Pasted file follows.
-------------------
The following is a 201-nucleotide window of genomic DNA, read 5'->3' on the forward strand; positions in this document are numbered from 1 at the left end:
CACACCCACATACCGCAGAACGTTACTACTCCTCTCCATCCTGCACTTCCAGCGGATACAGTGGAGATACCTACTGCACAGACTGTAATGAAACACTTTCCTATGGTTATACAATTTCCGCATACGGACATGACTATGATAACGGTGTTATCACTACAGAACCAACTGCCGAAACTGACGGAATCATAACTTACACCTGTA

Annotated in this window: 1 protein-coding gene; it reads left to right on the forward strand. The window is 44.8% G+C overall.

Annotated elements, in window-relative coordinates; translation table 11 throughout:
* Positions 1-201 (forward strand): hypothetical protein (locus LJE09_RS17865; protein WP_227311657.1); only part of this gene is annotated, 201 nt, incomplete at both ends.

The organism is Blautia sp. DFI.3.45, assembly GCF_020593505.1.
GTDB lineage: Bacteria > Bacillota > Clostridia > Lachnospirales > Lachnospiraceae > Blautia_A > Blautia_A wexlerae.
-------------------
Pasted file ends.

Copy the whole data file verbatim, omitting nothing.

The following is a 201-nucleotide window of genomic DNA, read 5'->3' on the forward strand; positions in this document are numbered from 1 at the left end:
CACACCCACATACCGCAGAACGTTACTACTCCTCTCCATCCTGCACTTCCAGCGGATACAGTGGAGATACCTACTGCACAGACTGTAATGAAACACTTTCCTATGGTTATACAATTTCCGCATACGGACATGACTATGATAACGGTGTTATCACTACAGAACCAACTGCCGAAACTGACGGAATCATAACTTACACCTGTA

Annotated in this window: 1 protein-coding gene; it reads left to right on the forward strand. The window is 44.8% G+C overall.

Annotated elements, in window-relative coordinates; translation table 11 throughout:
* Positions 1-201 (forward strand): hypothetical protein (locus LJE09_RS17865; protein WP_227311657.1); only part of this gene is annotated, 201 nt, incomplete at both ends.

The organism is Blautia sp. DFI.3.45, assembly GCF_020593505.1.
GTDB lineage: Bacteria > Bacillota > Clostridia > Lachnospirales > Lachnospiraceae > Blautia_A > Blautia_A wexlerae.